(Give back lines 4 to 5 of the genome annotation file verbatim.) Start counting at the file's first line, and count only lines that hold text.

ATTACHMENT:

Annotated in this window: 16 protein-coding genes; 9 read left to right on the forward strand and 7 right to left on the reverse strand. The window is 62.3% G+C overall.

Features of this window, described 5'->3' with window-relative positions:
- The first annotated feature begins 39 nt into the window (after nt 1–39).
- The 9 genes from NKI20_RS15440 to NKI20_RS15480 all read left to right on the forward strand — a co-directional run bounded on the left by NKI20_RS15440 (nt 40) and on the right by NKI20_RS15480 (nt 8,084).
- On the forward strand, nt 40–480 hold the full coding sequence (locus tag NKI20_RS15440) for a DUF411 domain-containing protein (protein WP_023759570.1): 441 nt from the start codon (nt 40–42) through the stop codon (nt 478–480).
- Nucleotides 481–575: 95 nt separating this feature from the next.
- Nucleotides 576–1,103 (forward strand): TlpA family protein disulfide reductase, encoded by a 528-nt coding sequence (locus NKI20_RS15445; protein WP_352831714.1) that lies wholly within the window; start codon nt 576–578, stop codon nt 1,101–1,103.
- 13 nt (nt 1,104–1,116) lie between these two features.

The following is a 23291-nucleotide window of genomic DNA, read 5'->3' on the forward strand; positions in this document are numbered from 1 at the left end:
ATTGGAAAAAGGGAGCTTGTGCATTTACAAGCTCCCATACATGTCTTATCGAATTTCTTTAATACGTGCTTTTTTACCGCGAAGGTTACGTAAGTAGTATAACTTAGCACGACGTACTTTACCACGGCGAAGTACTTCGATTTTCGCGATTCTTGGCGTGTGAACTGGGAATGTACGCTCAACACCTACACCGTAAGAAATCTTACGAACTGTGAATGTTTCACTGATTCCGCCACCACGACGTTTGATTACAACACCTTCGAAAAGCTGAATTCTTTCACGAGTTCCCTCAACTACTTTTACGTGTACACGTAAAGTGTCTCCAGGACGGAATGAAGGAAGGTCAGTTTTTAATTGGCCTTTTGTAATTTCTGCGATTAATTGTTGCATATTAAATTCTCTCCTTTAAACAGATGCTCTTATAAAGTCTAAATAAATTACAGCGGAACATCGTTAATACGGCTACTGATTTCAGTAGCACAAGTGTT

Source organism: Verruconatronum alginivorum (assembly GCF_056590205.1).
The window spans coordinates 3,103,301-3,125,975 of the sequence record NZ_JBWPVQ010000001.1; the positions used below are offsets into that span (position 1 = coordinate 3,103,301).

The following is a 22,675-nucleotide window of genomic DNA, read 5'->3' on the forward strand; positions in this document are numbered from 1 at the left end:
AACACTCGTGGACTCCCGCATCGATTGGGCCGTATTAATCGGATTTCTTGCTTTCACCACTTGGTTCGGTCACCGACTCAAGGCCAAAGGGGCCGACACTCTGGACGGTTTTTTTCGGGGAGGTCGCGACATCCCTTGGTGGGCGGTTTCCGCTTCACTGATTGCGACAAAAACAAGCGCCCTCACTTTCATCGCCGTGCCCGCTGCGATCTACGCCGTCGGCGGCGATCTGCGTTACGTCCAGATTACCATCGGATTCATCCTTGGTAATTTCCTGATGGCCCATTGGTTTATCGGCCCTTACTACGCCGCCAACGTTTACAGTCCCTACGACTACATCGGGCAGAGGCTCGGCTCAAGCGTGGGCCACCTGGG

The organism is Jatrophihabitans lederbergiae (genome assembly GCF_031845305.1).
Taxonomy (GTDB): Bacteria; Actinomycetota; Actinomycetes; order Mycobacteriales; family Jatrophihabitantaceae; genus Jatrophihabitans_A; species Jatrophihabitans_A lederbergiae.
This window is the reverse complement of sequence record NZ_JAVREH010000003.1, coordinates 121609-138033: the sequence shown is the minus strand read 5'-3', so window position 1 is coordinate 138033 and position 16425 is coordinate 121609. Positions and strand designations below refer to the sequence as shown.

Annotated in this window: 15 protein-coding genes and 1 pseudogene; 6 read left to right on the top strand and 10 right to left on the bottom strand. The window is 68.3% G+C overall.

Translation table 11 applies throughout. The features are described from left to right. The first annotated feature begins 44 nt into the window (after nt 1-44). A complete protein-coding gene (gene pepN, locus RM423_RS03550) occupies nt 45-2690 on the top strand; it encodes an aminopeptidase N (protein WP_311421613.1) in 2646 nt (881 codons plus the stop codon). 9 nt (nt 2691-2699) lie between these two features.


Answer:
- The 9 genes from NKI20_RS15440 to NKI20_RS15480 all read left to right on the forward strand — a co-directional run bounded on the left by NKI20_RS15440 (nt 40) and on the right by NKI20_RS15480 (nt 8,084).
- On the forward strand, nt 40–480 hold the full coding sequence (locus tag NKI20_RS15440) for a DUF411 domain-containing protein (protein WP_023759570.1): 441 nt from the start codon (nt 40–42) through the stop codon (nt 478–480).